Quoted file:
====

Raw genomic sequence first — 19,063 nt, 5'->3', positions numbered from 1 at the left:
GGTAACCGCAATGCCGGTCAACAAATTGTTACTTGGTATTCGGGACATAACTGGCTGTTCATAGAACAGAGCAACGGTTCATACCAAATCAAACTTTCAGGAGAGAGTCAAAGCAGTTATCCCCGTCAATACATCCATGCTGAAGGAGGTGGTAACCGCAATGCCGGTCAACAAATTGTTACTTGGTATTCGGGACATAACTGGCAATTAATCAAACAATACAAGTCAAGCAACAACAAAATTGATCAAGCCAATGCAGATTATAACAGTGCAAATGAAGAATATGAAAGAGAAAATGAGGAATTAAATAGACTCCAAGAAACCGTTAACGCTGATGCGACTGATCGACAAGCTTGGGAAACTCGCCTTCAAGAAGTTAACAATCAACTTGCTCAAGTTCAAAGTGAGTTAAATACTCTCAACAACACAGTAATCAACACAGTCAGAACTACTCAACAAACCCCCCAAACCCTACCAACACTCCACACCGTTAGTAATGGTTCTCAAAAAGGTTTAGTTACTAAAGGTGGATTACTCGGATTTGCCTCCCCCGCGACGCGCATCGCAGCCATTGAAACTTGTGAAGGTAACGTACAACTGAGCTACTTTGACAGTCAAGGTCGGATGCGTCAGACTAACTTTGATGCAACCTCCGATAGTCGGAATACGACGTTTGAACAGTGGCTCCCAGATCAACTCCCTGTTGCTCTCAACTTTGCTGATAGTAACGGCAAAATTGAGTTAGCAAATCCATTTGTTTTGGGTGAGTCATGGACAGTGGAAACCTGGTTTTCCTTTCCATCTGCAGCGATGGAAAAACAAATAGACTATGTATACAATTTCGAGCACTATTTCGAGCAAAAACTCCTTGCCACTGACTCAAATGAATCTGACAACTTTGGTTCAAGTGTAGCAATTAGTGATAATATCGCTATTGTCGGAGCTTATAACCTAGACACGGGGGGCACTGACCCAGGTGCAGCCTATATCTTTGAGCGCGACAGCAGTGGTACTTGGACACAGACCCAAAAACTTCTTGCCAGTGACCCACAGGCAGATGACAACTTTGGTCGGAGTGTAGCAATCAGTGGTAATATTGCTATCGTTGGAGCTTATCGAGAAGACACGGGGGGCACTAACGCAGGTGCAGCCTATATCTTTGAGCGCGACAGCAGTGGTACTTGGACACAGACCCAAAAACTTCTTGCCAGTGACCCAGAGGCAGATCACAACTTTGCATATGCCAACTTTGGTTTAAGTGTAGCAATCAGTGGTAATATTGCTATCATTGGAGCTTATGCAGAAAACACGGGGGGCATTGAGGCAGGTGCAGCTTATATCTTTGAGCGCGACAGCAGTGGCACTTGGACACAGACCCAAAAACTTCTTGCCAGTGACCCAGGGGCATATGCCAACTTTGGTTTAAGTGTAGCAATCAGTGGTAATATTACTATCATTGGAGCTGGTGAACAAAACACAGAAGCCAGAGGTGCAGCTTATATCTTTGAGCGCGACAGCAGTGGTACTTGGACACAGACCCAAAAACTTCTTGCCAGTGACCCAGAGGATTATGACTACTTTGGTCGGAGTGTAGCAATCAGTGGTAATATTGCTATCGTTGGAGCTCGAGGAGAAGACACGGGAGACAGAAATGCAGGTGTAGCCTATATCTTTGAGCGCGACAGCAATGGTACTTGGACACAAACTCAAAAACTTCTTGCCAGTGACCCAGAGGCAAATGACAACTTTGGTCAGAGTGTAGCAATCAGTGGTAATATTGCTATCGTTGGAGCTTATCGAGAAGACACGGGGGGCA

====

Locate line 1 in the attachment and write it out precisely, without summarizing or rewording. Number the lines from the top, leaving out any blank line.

Raw genomic sequence first — 19,063 nt, 5'->3', positions numbered from 1 at the left: